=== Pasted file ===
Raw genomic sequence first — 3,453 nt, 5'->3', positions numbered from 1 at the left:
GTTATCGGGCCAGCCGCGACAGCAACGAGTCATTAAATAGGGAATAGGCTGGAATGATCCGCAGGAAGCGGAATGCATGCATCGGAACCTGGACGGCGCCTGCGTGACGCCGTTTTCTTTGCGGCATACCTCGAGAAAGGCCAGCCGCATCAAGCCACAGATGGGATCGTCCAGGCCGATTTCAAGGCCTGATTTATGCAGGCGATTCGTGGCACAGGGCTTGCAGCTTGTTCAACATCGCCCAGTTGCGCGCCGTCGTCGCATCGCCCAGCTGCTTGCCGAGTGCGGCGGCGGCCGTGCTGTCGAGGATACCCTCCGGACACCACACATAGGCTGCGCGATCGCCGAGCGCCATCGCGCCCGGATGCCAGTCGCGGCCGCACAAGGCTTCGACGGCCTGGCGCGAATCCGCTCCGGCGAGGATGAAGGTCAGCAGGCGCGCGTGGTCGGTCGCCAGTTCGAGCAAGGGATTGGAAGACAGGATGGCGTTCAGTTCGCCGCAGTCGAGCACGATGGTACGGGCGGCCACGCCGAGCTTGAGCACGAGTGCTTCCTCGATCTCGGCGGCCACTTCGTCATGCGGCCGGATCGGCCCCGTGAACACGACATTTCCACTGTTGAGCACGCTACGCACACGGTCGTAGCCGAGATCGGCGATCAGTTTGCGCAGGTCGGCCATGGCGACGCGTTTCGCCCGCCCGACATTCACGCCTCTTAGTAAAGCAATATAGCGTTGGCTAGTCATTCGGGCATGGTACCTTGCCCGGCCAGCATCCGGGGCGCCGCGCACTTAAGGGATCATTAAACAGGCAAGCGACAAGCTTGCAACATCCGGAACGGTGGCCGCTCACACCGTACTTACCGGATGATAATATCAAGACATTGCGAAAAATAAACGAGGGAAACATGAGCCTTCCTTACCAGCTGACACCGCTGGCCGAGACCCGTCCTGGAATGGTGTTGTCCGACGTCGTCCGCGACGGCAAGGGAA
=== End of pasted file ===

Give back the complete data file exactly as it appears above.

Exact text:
Raw genomic sequence first — 3,453 nt, 5'->3', positions numbered from 1 at the left:
GTTATCGGGCCAGCCGCGACAGCAACGAGTCATTAAATAGGGAATAGGCTGGAATGATCCGCAGGAAGCGGAATGCATGCATCGGAACCTGGACGGCGCCTGCGTGACGCCGTTTTCTTTGCGGCATACCTCGAGAAAGGCCAGCCGCATCAAGCCACAGATGGGATCGTCCAGGCCGATTTCAAGGCCTGATTTATGCAGGCGATTCGTGGCACAGGGCTTGCAGCTTGTTCAACATCGCCCAGTTGCGCGCCGTCGTCGCATCGCCCAGCTGCTTGCCGAGTGCGGCGGCGGCCGTGCTGTCGAGGATACCCTCCGGACACCACACATAGGCTGCGCGATCGCCGAGCGCCATCGCGCCCGGATGCCAGTCGCGGCCGCACAAGGCTTCGACGGCCTGGCGCGAATCCGCTCCGGCGAGGATGAAGGTCAGCAGGCGCGCGTGGTCGGTCGCCAGTTCGAGCAAGGGATTGGAAGACAGGATGGCGTTCAGTTCGCCGCAGTCGAGCACGATGGTACGGGCGGCCACGCCGAGCTTGAGCACGAGTGCTTCCTCGATCTCGGCGGCCACTTCGTCATGCGGCCGGATCGGCCCCGTGAACACGACATTTCCACTGTTGAGCACGCTACGCACACGGTCGTAGCCGAGATCGGCGATCAGTTTGCGCAGGTCGGCCATGGCGACGCGTTTCGCCCGCCCGACATTCACGCCTCTTAGTAAAGCAATATAGCGTTGGCTAGTCATTCGGGCATGGTACCTTGCCCGGCCAGCATCCGGGGCGCCGCGCACTTAAGGGATCATTAAACAGGCAAGCGACAAGCTTGCAACATCCGGAACGGTGGCCGCTCACACCGTACTTACCGGATGATAATATCAAGACATTGCGAAAAATAAACGAGGGAAACATGAGCCTTCCTTACCAGCTGACACCGCTGGCCGAGACCCGTCCTGGAATGGTGTTGTCCGACGTCGTCCGCGACGGCAAGGGAA